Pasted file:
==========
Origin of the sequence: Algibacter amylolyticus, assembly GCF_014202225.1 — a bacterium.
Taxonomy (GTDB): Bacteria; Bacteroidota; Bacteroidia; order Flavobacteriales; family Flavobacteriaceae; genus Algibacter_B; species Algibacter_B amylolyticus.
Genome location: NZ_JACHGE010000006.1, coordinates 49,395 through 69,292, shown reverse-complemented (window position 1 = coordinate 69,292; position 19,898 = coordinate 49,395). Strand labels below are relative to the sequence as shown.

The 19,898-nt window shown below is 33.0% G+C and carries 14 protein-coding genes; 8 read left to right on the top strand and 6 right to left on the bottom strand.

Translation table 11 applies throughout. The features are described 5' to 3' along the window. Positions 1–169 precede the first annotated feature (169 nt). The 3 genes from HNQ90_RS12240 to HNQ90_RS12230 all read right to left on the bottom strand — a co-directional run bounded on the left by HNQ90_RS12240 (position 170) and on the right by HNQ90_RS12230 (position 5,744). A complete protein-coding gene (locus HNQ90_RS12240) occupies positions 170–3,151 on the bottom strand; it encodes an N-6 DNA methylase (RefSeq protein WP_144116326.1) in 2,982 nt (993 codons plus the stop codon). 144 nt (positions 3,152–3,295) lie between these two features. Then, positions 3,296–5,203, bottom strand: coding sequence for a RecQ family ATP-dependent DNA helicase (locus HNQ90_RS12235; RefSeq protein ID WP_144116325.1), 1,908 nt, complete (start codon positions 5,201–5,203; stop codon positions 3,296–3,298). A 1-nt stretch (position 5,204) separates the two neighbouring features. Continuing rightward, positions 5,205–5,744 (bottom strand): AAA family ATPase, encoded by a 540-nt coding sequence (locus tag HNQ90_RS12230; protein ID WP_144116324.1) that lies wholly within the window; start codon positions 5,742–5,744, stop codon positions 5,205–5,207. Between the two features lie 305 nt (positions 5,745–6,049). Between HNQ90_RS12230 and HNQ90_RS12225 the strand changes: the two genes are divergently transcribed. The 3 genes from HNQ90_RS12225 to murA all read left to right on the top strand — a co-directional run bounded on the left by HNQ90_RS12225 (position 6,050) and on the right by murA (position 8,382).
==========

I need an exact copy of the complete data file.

Origin of the sequence: Algibacter amylolyticus, assembly GCF_014202225.1 — a bacterium.
Taxonomy (GTDB): Bacteria; Bacteroidota; Bacteroidia; order Flavobacteriales; family Flavobacteriaceae; genus Algibacter_B; species Algibacter_B amylolyticus.
Genome location: NZ_JACHGE010000006.1, coordinates 49,395 through 69,292, shown reverse-complemented (window position 1 = coordinate 69,292; position 19,898 = coordinate 49,395). Strand labels below are relative to the sequence as shown.

The 19,898-nt window shown below is 33.0% G+C and carries 14 protein-coding genes; 8 read left to right on the top strand and 6 right to left on the bottom strand.

Translation table 11 applies throughout. The features are described 5' to 3' along the window. Positions 1–169 precede the first annotated feature (169 nt). The 3 genes from HNQ90_RS12240 to HNQ90_RS12230 all read right to left on the bottom strand — a co-directional run bounded on the left by HNQ90_RS12240 (position 170) and on the right by HNQ90_RS12230 (position 5,744). A complete protein-coding gene (locus HNQ90_RS12240) occupies positions 170–3,151 on the bottom strand; it encodes an N-6 DNA methylase (RefSeq protein WP_144116326.1) in 2,982 nt (993 codons plus the stop codon). 144 nt (positions 3,152–3,295) lie between these two features. Then, positions 3,296–5,203, bottom strand: coding sequence for a RecQ family ATP-dependent DNA helicase (locus HNQ90_RS12235; RefSeq protein ID WP_144116325.1), 1,908 nt, complete (start codon positions 5,201–5,203; stop codon positions 3,296–3,298). A 1-nt stretch (position 5,204) separates the two neighbouring features. Continuing rightward, positions 5,205–5,744 (bottom strand): AAA family ATPase, encoded by a 540-nt coding sequence (locus tag HNQ90_RS12230; protein ID WP_144116324.1) that lies wholly within the window; start codon positions 5,742–5,744, stop codon positions 5,205–5,207. Between the two features lie 305 nt (positions 5,745–6,049). Between HNQ90_RS12230 and HNQ90_RS12225 the strand changes: the two genes are divergently transcribed. The 3 genes from HNQ90_RS12225 to murA all read left to right on the top strand — a co-directional run bounded on the left by HNQ90_RS12225 (position 6,050) and on the right by murA (position 8,382).